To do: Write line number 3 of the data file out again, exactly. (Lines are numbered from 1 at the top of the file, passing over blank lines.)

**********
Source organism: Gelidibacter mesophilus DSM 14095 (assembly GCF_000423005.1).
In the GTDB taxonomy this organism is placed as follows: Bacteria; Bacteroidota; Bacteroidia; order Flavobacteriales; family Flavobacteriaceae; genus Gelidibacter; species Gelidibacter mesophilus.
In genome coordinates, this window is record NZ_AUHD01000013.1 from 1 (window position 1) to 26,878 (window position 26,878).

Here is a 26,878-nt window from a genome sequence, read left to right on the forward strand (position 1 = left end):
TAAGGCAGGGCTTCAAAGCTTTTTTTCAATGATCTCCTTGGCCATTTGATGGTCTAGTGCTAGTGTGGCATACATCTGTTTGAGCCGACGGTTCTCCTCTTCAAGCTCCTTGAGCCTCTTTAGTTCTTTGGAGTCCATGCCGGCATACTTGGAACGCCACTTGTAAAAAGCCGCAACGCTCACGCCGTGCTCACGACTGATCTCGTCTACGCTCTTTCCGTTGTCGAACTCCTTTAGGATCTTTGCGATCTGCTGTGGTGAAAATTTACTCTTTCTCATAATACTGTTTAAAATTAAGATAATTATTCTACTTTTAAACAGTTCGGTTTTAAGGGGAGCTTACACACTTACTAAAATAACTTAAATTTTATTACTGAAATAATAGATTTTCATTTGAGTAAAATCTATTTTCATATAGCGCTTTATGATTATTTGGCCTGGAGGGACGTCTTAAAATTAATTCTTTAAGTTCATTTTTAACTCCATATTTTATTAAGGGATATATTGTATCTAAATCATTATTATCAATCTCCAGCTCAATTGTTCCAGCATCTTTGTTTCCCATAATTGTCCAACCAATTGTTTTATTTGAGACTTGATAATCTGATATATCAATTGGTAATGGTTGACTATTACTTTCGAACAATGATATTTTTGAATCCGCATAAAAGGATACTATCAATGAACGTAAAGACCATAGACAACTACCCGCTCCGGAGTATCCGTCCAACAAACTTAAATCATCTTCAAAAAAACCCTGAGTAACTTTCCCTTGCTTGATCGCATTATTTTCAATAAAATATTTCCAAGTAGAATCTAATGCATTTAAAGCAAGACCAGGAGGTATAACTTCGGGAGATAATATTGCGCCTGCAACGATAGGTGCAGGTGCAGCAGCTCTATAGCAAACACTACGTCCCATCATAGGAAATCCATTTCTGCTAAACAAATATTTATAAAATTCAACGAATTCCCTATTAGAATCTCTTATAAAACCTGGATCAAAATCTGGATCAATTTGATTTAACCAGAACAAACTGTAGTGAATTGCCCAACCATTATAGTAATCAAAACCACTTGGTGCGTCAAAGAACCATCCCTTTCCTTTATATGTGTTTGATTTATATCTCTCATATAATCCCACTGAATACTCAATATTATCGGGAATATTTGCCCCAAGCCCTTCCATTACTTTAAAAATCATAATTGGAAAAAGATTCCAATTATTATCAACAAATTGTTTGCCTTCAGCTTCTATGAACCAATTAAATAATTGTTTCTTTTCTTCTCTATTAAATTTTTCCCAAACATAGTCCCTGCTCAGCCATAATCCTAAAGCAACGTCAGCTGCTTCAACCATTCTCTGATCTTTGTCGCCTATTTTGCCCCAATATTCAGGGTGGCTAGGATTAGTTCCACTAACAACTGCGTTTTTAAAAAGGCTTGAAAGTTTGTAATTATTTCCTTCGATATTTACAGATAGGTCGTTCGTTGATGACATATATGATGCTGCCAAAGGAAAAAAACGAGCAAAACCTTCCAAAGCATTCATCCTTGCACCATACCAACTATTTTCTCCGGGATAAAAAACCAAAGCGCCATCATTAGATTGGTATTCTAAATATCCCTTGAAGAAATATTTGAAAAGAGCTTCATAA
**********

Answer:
In genome coordinates, this window is record NZ_AUHD01000013.1 from 1 (window position 1) to 26,878 (window position 26,878).